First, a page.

James Beard Foundation Awards [ Official Site ]
Garces Restaurant Group [ Official Site ]

[ Photo via ]

Bacon Vodka To Soon Hit Stores, Homemade Version Endures At National Mechanics Bloody Mary Bar

Did the crew at National Mechanics miss an opportunity here?
A Seattle company, Black Rock Spirits, has finally concluded two years of recipe testing based on the concept of "meat and potatoes" (bacon and Idaho russets, that is), and they've officially launched Bakon Vodka: "Pure. Refreshing. Bacon."
Meanwhile, if you want to see how bacon is properly infused into alcohol, so as to not to have grease bubbles floating in your drink, you should check out this short video of an Old Fashioned made with bacon-infused bourbon. The video features Don Lee crafting the drink — he's Manhattan's buzzed-about bartender of the moment, having just teamed up with David Chang to bring an inventive new cocktail program to the already obsessively creative Momofuku Ssäm Bar.

Public's Demand for Bacon Vodka Will Soon Be Satisfied
[ Grub Street ]
Momofuku Ssäm Bar Introduces Cocktail Program [ New York Magazine ]
Make PDT’s Bacon-Infused Old-fashioned at Home [ Grub Street ]
Bakon Vodka [ Official Site ]

Friday, May 01, 2009

Rittenhouse Row Spring Festival Kick Off Party To NOT Be Held On/In Rittenhouse Row

Today's bit of non sequitur news:

The Rittenhouse Row Spring Festival Kickoff Party this year will be at at the Four Seasons, which is not located within the district that the Rittenhouse Row organization promotes.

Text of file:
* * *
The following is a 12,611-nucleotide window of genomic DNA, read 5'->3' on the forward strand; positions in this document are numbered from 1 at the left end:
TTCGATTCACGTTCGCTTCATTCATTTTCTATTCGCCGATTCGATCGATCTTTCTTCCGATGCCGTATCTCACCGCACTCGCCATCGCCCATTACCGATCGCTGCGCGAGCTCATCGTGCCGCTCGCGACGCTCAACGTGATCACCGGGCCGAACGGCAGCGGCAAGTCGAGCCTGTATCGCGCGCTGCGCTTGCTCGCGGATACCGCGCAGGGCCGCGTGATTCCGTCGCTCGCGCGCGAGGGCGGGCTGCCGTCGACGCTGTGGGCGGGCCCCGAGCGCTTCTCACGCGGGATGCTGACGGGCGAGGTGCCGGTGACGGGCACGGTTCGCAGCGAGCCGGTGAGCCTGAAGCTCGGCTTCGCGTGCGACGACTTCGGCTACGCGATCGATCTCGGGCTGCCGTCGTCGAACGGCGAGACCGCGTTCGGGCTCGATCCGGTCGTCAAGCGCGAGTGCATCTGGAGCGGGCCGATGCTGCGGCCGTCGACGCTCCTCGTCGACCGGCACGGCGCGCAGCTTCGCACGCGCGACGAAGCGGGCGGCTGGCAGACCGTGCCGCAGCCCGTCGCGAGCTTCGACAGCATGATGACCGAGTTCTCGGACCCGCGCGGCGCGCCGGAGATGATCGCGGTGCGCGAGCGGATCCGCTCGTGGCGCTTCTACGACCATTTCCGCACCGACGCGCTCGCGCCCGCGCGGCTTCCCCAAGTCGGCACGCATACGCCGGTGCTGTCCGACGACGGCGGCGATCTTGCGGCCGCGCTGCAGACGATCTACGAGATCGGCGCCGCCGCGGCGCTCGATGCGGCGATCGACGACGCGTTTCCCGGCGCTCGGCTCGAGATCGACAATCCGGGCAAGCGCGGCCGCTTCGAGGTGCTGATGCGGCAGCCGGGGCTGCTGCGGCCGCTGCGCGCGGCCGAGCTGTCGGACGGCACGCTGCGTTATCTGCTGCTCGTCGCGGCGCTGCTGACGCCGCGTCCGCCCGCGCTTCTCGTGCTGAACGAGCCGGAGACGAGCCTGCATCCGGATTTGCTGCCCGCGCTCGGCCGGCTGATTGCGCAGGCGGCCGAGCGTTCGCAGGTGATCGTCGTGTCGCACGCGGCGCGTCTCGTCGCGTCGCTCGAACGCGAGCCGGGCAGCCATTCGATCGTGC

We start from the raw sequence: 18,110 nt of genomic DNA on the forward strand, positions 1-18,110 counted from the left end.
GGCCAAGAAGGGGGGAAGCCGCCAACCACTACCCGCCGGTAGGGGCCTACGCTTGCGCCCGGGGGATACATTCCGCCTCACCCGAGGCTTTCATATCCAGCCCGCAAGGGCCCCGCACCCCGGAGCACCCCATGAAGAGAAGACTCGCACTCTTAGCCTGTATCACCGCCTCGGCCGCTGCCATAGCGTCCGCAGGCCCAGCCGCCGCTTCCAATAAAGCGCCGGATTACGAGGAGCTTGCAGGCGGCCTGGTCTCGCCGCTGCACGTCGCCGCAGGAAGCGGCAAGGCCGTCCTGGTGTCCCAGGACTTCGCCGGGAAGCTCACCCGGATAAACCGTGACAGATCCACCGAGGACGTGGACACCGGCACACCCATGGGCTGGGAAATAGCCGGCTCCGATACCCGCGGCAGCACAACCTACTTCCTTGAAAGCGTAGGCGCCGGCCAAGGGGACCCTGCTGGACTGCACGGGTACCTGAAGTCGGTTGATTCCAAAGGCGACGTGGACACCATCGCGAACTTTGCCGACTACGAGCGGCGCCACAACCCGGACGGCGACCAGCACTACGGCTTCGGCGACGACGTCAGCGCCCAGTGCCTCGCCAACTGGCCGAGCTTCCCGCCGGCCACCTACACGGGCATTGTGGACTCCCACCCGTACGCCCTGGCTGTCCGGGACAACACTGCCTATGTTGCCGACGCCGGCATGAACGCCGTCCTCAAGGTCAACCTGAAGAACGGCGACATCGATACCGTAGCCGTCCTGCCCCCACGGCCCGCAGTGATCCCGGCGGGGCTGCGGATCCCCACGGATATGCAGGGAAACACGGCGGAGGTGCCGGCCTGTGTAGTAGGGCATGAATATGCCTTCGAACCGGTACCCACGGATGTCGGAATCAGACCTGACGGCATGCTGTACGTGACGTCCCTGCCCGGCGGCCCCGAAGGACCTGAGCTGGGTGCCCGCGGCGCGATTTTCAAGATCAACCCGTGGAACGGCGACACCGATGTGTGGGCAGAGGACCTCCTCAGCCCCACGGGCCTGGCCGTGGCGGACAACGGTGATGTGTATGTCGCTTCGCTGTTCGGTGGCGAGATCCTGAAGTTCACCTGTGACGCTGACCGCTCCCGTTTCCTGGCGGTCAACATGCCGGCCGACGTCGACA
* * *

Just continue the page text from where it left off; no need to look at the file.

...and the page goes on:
"Philadelphia's Five Star Location Hosts Philadelphia's Five Star Party."

We assume the Four Seasons got the gig because they had the best offer to be a sponsor of the festival. Which is fair. Especially because corporate sponsors are hard to come by in 09.

And they're located only just outside the district proper, which the organization defines as Market to Pine, 22nd to Broad.

Still, they're not listed as one of the organization's ten member hotels... so a little questionable.

Please join us Tuesday, May 5 at the Four Seasons Hotel Philadelphia from 6-8:30 for the annual Festival pre-party. Rittenhouse Row’s best restaurants will be serving food. Beverages include wonderful wines from the PLCB and Capital Wine and Spirits; innovative cocktails from Ketel One, Tanqueray, Cuervo Platino, Nuvo and Zacapa Rum; Blue Moon beer. Relax in the Infiniti Lounge, bid on the silent auction and enjoy music by DJ Joey Blanco. Tickets are $75… purchase tickets at
Rittenhouse Row [ Official Site ]